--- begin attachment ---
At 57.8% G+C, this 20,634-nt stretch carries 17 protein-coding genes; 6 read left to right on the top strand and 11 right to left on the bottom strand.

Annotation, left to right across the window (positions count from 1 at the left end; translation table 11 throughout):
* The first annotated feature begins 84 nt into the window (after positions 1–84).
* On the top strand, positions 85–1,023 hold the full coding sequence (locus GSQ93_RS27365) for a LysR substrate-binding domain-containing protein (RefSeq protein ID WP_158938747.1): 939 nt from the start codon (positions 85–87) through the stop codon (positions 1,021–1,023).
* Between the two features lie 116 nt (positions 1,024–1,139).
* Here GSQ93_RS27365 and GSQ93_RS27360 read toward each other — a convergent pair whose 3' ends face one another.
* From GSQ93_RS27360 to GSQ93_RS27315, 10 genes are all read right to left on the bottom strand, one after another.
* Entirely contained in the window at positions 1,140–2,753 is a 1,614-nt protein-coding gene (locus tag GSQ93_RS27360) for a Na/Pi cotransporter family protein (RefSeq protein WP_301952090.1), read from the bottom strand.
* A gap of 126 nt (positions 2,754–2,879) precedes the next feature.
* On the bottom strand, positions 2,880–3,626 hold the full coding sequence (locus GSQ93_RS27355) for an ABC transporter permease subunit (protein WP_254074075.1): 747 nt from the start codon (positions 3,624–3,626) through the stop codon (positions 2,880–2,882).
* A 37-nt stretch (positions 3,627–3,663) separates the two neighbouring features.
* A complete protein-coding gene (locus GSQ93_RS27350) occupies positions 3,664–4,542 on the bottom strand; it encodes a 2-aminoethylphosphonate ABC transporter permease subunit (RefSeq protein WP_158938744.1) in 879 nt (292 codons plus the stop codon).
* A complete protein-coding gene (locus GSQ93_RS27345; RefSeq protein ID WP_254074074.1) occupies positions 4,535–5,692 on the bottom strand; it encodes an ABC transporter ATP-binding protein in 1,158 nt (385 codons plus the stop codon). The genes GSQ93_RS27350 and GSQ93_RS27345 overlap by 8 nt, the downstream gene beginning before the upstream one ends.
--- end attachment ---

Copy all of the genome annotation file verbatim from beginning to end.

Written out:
At 57.8% G+C, this 20,634-nt stretch carries 17 protein-coding genes; 6 read left to right on the top strand and 11 right to left on the bottom strand.

Annotation, left to right across the window (positions count from 1 at the left end; translation table 11 throughout):
* The first annotated feature begins 84 nt into the window (after positions 1–84).
* On the top strand, positions 85–1,023 hold the full coding sequence (locus GSQ93_RS27365) for a LysR substrate-binding domain-containing protein (RefSeq protein ID WP_158938747.1): 939 nt from the start codon (positions 85–87) through the stop codon (positions 1,021–1,023).
* Between the two features lie 116 nt (positions 1,024–1,139).
* Here GSQ93_RS27365 and GSQ93_RS27360 read toward each other — a convergent pair whose 3' ends face one another.
* From GSQ93_RS27360 to GSQ93_RS27315, 10 genes are all read right to left on the bottom strand, one after another.
* Entirely contained in the window at positions 1,140–2,753 is a 1,614-nt protein-coding gene (locus tag GSQ93_RS27360) for a Na/Pi cotransporter family protein (RefSeq protein WP_301952090.1), read from the bottom strand.
* A gap of 126 nt (positions 2,754–2,879) precedes the next feature.
* On the bottom strand, positions 2,880–3,626 hold the full coding sequence (locus GSQ93_RS27355) for an ABC transporter permease subunit (protein WP_254074075.1): 747 nt from the start codon (positions 3,624–3,626) through the stop codon (positions 2,880–2,882).
* A 37-nt stretch (positions 3,627–3,663) separates the two neighbouring features.
* A complete protein-coding gene (locus GSQ93_RS27350) occupies positions 3,664–4,542 on the bottom strand; it encodes a 2-aminoethylphosphonate ABC transporter permease subunit (RefSeq protein WP_158938744.1) in 879 nt (292 codons plus the stop codon).
* A complete protein-coding gene (locus GSQ93_RS27345; RefSeq protein ID WP_254074074.1) occupies positions 4,535–5,692 on the bottom strand; it encodes an ABC transporter ATP-binding protein in 1,158 nt (385 codons plus the stop codon). The genes GSQ93_RS27350 and GSQ93_RS27345 overlap by 8 nt, the downstream gene beginning before the upstream one ends.